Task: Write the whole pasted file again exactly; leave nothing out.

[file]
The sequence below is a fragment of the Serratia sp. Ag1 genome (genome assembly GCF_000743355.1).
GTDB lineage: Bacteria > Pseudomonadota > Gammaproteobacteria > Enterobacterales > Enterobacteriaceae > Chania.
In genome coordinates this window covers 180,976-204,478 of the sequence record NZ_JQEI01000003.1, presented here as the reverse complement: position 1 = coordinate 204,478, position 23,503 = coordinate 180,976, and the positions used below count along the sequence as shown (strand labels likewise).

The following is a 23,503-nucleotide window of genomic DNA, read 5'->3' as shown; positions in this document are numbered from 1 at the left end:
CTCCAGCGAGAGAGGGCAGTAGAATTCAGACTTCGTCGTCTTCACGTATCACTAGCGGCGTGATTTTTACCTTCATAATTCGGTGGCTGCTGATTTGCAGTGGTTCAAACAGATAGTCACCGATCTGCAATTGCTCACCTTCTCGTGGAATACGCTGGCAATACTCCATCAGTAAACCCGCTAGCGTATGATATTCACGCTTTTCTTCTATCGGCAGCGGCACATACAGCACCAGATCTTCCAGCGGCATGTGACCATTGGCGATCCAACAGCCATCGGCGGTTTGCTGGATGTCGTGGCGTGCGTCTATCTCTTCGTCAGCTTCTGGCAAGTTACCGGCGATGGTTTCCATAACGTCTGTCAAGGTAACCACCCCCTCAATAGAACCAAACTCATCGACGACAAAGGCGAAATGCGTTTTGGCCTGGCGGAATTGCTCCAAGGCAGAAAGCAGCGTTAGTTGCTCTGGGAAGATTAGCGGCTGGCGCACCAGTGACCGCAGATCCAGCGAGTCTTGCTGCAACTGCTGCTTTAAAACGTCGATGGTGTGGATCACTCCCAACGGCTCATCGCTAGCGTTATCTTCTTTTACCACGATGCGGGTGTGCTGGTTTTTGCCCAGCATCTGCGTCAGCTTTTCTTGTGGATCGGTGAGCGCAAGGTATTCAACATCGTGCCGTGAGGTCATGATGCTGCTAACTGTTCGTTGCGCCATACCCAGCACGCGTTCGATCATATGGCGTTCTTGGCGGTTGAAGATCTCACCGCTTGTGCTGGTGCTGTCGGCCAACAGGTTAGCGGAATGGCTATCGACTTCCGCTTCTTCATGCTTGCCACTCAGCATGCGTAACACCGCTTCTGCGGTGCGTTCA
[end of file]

The sequence below is a fragment of the Serratia sp. Ag1 genome (genome assembly GCF_000743355.1).
GTDB lineage: Bacteria > Pseudomonadota > Gammaproteobacteria > Enterobacterales > Enterobacteriaceae > Chania.
In genome coordinates this window covers 180,976-204,478 of the sequence record NZ_JQEI01000003.1, presented here as the reverse complement: position 1 = coordinate 204,478, position 23,503 = coordinate 180,976, and the positions used below count along the sequence as shown (strand labels likewise).

The following is a 23,503-nucleotide window of genomic DNA, read 5'->3' as shown; positions in this document are numbered from 1 at the left end:
CTCCAGCGAGAGAGGGCAGTAGAATTCAGACTTCGTCGTCTTCACGTATCACTAGCGGCGTGATTTTTACCTTCATAATTCGGTGGCTGCTGATTTGCAGTGGTTCAAACAGATAGTCACCGATCTGCAATTGCTCACCTTCTCGTGGAATACGCTGGCAATACTCCATCAGTAAACCCGCTAGCGTATGATATTCACGCTTTTCTTCTATCGGCAGCGGCACATACAGCACCAGATCTTCCAGCGGCATGTGACCATTGGCGATCCAACAGCCATCGGCGGTTTGCTGGATGTCGTGGCGTGCGTCTATCTCTTCGTCAGCTTCTGGCAAGTTACCGGCGATGGTTTCCATAACGTCTGTCAAGGTAACCACCCCCTCAATAGAACCAAACTCATCGACGACAAAGGCGAAATGCGTTTTGGCCTGGCGGAATTGCTCCAAGGCAGAAAGCAGCGTTAGTTGCTCTGGGAAGATTAGCGGCTGGCGCACCAGTGACCGCAGATCCAGCGAGTCTTGCTGCAACTGCTGCTTTAAAACGTCGATGGTGTGGATCACTCCCAACGGCTCATCGCTAGCGTTATCTTCTTTTACCACGATGCGGGTGTGCTGGTTTTTGCCCAGCATCTGCGTCAGCTTTTCTTGTGGATCGGTGAGCGCAAGGTATTCAACATCGTGCCGTGAGGTCATGATGCTGCTAACTGTTCGTTGCGCCATACCCAGCACGCGTTCGATCATATGGCGTTCTTGGCGGTTGAAGATCTCACCGCTTGTGCTGGTGCTGTCGGCCAACAGGTTAGCGGAATGGCTATCGACTTCCGCTTCTTCATGCTTGCCACTCAGCATGCGTAACACCGCTTCTGCGGTGCGTTCA